The layers of sedimentary rock, or strata, can be seen as horizontal bands of differently colored or differently structured materials exposed in this cliff.
The deeper layers are older than the layers found at the top, which aids in determining the relative age of fossils found within the strata. Such index fossils must be distinctive, globally distributed, and occupy a short time range to be useful.
There are several different methods for estimating the ages of fossils, including: Paleontologists rely on stratigraphy to date fossils.
Stratigraphy is the science of understanding the strata, or layers, that form the sedimentary record.
Although with clever detective work many complex time sequences or relative ages can be deduced, the ability to show that objects at two separated sites were formed at the same time requires additional information.
A coin, vessel, or other common artifact could link two archaeological sites, but the possibility of recycling would have to be considered.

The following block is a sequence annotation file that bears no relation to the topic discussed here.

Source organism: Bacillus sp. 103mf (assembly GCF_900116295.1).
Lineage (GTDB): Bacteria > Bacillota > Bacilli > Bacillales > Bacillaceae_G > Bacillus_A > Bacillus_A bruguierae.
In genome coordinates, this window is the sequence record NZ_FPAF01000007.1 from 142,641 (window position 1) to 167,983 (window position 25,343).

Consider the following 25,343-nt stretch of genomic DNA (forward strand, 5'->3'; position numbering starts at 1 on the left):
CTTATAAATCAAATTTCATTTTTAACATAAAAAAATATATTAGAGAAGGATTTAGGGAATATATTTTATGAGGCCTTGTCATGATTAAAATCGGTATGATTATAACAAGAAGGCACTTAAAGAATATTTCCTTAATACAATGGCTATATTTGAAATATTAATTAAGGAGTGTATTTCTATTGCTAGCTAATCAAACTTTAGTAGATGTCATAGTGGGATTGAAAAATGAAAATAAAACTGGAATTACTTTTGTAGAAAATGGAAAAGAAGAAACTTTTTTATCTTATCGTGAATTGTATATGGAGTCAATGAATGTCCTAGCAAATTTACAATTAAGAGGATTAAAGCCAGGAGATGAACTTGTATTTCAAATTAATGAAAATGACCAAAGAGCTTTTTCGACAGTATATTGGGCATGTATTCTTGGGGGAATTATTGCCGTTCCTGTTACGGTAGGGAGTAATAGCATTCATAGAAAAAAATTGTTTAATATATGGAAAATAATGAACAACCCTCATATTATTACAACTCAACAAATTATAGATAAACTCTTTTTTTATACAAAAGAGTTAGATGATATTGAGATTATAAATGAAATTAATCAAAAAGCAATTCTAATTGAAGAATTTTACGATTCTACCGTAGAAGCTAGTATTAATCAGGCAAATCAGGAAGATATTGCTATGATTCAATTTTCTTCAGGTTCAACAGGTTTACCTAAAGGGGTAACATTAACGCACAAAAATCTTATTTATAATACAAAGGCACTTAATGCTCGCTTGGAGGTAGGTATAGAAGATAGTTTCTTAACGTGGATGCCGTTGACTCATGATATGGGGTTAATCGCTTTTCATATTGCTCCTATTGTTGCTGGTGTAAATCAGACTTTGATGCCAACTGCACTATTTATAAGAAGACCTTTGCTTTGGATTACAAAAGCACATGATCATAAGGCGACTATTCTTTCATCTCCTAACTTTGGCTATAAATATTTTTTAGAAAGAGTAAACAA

(relative geologic timescale) (b) Absolute Dating Following the discovery of radioactivity in 1895, radiometric dating techniques were developed to determine the absolute ages, i.e. In the succession of strata, each layer represents the geographical conditions that occurred over that area at the time the layer was deposited.
(a) Relative Dating This technique uses principles of stratigraphy (rock strata) and the study of fossils (palaeontology) to determine the relative ages of rocks and sediments. Field geologists' rely on a number of simple techniques for dating rocks and constructing geological successions. The Law of Strata Identified by Fossils is a little bit more complex.
Strata are differentiated from each other by their different colors or compositions and are exposed in cliffs, quarries, and river banks.
These rocks normally form relatively horizontal, parallel layers, with younger layers forming on top.
Long before geologists tried to quantify the age of the Earth they developed techniques to determine which geologic events preceded another, what are termed "relative age” relationships.
These techniques were first articulated by Nicolas Steno, a Dane living in the Medici court of Italy in the 17th C.
If a fossil is found between two layers of rock whose ages are known, the fossil's age is thought to be between those two known ages.